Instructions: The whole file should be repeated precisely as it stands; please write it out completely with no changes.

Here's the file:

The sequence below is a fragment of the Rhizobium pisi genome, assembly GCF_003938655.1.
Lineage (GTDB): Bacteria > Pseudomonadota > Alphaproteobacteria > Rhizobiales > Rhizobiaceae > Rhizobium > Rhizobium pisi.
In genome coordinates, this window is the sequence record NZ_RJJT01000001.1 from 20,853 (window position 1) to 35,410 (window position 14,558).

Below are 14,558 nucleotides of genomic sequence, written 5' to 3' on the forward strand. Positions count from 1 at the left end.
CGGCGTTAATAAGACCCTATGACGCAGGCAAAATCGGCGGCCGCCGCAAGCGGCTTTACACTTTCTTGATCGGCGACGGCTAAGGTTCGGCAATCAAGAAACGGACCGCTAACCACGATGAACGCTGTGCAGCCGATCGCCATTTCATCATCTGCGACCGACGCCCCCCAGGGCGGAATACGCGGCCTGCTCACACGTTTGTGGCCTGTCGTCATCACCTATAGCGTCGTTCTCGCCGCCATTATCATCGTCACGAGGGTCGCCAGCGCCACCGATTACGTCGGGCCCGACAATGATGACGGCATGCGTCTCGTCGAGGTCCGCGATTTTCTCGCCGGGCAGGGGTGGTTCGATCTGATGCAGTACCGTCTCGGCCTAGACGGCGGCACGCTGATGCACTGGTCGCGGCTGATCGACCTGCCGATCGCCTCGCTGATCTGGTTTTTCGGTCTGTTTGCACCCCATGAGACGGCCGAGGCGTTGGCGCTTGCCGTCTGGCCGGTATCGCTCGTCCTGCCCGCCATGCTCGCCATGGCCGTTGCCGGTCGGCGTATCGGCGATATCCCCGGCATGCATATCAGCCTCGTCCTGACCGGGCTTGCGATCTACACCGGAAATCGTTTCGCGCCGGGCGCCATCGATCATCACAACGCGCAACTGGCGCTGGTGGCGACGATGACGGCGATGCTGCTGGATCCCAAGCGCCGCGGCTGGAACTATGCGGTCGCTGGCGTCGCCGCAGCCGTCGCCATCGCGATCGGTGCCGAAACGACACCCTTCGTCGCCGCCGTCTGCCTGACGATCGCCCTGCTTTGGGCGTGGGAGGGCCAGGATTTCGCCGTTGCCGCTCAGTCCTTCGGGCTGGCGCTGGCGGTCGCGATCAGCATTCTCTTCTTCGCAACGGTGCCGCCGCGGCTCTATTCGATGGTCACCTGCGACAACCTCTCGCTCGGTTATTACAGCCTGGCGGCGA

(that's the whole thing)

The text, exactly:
The sequence below is a fragment of the Rhizobium pisi genome, assembly GCF_003938655.1.
Lineage (GTDB): Bacteria > Pseudomonadota > Alphaproteobacteria > Rhizobiales > Rhizobiaceae > Rhizobium > Rhizobium pisi.
In genome coordinates, this window is the sequence record NZ_RJJT01000001.1 from 20,853 (window position 1) to 35,410 (window position 14,558).

Below are 14,558 nucleotides of genomic sequence, written 5' to 3' on the forward strand. Positions count from 1 at the left end.
CGGCGTTAATAAGACCCTATGACGCAGGCAAAATCGGCGGCCGCCGCAAGCGGCTTTACACTTTCTTGATCGGCGACGGCTAAGGTTCGGCAATCAAGAAACGGACCGCTAACCACGATGAACGCTGTGCAGCCGATCGCCATTTCATCATCTGCGACCGACGCCCCCCAGGGCGGAATACGCGGCCTGCTCACACGTTTGTGGCCTGTCGTCATCACCTATAGCGTCGTTCTCGCCGCCATTATCATCGTCACGAGGGTCGCCAGCGCCACCGATTACGTCGGGCCCGACAATGATGACGGCATGCGTCTCGTCGAGGTCCGCGATTTTCTCGCCGGGCAGGGGTGGTTCGATCTGATGCAGTACCGTCTCGGCCTAGACGGCGGCACGCTGATGCACTGGTCGCGGCTGATCGACCTGCCGATCGCCTCGCTGATCTGGTTTTTCGGTCTGTTTGCACCCCATGAGACGGCCGAGGCGTTGGCGCTTGCCGTCTGGCCGGTATCGCTCGTCCTGCCCGCCATGCTCGCCATGGCCGTTGCCGGTCGGCGTATCGGCGATATCCCCGGCATGCATATCAGCCTCGTCCTGACCGGGCTTGCGATCTACACCGGAAATCGTTTCGCGCCGGGCGCCATCGATCATCACAACGCGCAACTGGCGCTGGTGGCGACGATGACGGCGATGCTGCTGGATCCCAAGCGCCGCGGCTGGAACTATGCGGTCGCTGGCGTCGCCGCAGCCGTCGCCATCGCGATCGGTGCCGAAACGACACCCTTCGTCGCCGCCGTCTGCCTGACGATCGCCCTGCTTTGGGCGTGGGAGGGCCAGGATTTCGCCGTTGCCGCTCAGTCCTTCGGGCTGGCGCTGGCGGTCGCGATCAGCATTCTCTTCTTCGCAACGGTGCCGCCGCGGCTCTATTCGATGGTCACCTGCGACAACCTCTCGCTCGGTTATTACAGCCTGGCGGCGA